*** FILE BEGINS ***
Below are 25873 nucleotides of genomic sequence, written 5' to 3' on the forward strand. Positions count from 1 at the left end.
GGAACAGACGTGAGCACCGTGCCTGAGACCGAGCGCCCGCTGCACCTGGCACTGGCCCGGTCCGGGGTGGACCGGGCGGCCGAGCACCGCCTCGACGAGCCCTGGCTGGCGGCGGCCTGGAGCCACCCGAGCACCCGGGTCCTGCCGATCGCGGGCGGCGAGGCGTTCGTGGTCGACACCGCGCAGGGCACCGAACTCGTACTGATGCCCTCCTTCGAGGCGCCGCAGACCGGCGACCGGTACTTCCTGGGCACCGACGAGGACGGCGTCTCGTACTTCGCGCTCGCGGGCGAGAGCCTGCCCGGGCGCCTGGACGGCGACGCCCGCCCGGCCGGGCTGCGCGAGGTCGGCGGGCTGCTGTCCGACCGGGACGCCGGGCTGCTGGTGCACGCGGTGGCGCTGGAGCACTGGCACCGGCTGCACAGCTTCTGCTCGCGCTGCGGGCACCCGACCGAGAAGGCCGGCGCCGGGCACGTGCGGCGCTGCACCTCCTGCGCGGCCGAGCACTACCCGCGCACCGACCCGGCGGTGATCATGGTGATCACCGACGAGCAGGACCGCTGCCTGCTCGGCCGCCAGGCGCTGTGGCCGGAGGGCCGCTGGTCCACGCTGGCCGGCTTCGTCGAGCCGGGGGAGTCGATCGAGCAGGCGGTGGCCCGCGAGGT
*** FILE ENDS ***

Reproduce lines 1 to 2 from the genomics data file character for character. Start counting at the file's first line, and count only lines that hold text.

Below are 25873 nucleotides of genomic sequence, written 5' to 3' on the forward strand. Positions count from 1 at the left end.
GGAACAGACGTGAGCACCGTGCCTGAGACCGAGCGCCCGCTGCACCTGGCACTGGCCCGGTCCGGGGTGGACCGGGCGGCCGAGCACCGCCTCGACGAGCCCTGGCTGGCGGCGGCCTGGAGCCACCCGAGCACCCGGGTCCTGCCGATCGCGGGCGGCGAGGCGTTCGTGGTCGACACCGCGCAGGGCACCGAACTCGTACTGATGCCCTCCTTCGAGGCGCCGCAGACCGGCGACCGGTACTTCCTGGGCACCGACGAGGACGGCGTCTCGTACTTCGCGCTCGCGGGCGAGAGCCTGCCCGGGCGCCTGGACGGCGACGCCCGCCCGGCCGGGCTGCGCGAGGTCGGCGGGCTGCTGTCCGACCGGGACGCCGGGCTGCTGGTGCACGCGGTGGCGCTGGAGCACTGGCACCGGCTGCACAGCTTCTGCTCGCGCTGCGGGCACCCGACCGAGAAGGCCGGCGCCGGGCACGTGCGGCGCTGCACCTCCTGCGCGGCCGAGCACTACCCGCGCACCGACCCGGCGGTGATCATGGTGATCACCGACGAGCAGGACCGCTGCCTGCTCGGCCGCCAGGCGCTGTGGCCGGAGGGCCGCTGGTCCACGCTGGCCGGCTTCGTCGAGCCGGGGGAGTCGATCGAGCAGGCGGTGGCCCGCGAGGT